But the buckskins were sinewed with whalebone and used to desert work.
He showed her his two hands, big and sinewed, capable and strong.
The growl in his deep chest and sinewed throat was that of a wolf.
If his genius was somewhat less fine, it was infinitely better thewed and sinewed.
Smiler came in, tattered and unkempt as usual, but wiry and sinewed, as anyone could see at a glance.
He dreamed of building an airplane with metal, wood and fabric to emulate the sinewed, feathered grace of a soaring gull.
Ezra opened his mouth, no doubt to cry aloud, but Hal clapped a sinewed hand over it, and slammed him back against the wall.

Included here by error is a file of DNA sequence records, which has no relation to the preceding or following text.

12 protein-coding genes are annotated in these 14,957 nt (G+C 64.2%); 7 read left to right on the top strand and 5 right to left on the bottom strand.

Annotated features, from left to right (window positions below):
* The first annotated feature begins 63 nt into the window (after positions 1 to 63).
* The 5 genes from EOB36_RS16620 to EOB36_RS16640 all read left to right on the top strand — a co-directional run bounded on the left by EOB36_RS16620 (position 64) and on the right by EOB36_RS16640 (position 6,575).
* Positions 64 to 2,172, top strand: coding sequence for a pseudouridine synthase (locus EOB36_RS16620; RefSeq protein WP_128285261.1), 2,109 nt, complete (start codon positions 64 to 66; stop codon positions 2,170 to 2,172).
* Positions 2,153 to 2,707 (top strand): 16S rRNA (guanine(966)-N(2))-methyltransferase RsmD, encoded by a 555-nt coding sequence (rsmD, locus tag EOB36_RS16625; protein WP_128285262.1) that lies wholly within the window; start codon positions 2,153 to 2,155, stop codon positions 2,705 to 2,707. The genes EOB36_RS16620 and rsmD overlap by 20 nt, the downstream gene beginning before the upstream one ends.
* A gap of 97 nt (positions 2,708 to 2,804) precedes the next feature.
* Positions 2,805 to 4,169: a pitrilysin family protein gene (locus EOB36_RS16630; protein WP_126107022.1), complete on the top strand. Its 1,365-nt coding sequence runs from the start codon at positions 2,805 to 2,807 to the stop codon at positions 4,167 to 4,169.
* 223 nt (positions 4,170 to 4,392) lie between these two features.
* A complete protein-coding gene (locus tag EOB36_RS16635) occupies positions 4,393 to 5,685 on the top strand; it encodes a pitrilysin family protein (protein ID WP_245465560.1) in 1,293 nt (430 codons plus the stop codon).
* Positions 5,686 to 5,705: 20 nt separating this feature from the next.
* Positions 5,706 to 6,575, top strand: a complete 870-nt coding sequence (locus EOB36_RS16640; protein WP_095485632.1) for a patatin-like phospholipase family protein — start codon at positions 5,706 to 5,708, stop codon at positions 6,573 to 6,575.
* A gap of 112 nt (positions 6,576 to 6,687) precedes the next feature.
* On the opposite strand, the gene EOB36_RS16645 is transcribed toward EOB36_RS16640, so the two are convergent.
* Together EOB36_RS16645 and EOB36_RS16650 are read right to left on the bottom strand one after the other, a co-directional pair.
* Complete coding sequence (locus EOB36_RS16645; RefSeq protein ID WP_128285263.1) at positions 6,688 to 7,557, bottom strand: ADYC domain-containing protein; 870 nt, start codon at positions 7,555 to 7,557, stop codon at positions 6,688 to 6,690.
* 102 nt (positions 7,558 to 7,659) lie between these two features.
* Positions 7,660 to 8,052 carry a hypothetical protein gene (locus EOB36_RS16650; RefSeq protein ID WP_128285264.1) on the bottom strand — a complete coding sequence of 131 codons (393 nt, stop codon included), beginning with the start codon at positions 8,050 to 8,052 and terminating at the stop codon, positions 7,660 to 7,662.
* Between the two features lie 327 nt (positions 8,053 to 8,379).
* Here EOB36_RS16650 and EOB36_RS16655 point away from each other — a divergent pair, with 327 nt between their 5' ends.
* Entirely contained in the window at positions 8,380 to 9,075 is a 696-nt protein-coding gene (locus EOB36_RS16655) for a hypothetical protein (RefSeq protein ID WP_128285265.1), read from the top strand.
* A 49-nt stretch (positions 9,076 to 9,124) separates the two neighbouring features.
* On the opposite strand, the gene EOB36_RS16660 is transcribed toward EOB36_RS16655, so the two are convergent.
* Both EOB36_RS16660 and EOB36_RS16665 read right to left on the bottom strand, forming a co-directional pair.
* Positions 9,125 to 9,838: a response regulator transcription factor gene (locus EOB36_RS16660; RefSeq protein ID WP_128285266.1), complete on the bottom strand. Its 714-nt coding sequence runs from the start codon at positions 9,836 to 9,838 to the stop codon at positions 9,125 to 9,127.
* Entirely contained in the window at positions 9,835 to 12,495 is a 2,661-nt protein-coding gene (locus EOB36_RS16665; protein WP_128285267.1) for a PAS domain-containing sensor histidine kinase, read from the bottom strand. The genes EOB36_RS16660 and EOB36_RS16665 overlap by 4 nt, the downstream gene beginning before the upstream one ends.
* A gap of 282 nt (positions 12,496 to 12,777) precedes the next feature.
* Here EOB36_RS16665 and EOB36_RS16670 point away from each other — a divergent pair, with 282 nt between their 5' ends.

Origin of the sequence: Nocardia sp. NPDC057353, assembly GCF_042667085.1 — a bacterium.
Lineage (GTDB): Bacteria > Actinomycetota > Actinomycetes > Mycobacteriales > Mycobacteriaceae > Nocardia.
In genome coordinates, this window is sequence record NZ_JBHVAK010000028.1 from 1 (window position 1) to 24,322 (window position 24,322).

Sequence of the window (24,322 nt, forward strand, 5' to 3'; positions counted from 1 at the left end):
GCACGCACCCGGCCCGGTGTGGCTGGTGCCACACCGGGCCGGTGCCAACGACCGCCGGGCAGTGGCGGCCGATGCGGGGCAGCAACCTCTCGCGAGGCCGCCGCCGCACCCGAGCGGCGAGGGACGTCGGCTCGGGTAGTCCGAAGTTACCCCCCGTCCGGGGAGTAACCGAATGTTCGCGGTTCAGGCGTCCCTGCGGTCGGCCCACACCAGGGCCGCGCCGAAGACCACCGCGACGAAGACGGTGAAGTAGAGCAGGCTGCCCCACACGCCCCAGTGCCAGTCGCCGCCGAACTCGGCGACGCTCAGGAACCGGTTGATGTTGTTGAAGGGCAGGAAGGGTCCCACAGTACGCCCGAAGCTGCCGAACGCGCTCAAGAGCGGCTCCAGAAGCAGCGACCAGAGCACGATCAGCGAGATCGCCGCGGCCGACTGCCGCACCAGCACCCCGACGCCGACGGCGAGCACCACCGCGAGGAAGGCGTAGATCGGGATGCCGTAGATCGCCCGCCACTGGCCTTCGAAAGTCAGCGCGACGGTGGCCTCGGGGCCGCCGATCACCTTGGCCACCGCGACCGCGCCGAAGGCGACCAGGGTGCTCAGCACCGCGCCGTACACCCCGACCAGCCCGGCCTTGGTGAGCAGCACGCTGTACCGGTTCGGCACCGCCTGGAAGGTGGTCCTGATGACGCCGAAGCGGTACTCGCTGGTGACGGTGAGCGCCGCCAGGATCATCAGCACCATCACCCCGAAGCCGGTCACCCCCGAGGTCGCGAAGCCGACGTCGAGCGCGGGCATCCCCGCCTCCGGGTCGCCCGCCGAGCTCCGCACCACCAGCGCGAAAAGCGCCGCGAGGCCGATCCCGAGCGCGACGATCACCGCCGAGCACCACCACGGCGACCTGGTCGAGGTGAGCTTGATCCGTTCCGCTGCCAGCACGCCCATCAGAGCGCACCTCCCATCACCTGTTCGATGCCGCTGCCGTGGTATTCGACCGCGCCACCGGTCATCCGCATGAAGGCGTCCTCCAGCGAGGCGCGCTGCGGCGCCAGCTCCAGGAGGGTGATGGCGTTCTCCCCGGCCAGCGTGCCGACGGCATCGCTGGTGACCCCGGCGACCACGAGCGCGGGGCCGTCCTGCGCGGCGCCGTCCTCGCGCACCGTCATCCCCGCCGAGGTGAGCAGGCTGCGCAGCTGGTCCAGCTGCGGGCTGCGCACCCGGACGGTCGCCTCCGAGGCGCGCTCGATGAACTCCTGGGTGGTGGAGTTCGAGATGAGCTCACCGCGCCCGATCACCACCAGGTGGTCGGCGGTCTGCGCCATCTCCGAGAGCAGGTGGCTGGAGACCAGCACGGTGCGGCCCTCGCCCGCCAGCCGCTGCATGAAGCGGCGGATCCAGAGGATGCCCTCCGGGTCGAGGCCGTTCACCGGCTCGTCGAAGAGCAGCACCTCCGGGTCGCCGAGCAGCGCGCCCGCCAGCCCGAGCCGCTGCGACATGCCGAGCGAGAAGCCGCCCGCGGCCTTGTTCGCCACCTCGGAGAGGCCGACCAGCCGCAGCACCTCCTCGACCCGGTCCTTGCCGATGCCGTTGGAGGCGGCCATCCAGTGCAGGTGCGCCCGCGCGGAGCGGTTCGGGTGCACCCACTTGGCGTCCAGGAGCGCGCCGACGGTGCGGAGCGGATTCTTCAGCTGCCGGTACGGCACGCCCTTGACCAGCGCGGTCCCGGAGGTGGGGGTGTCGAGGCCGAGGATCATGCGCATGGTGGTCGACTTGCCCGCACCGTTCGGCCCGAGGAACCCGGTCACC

A fine figure of a mariner he strode along, erect, deep-chested, thewed and sinewed like a bull.
Old English seonowe, oblique form of nominative sionu "sinew," from Proto-Germanic *senawo (cf. Old Saxon sinewa, Old Norse sina, Old Frisian sine, Middle Dutch senuwe, Dutch zenuw, Old High German senawa, German Sehne), from PIE root *sai- "to tie, bind" (cf. Sanskrit snavah "sinew," Avestan snavar, Irish sin "chain").
sinew sin·ew (sĭn'yōō)
Vigorous strength; muscular power.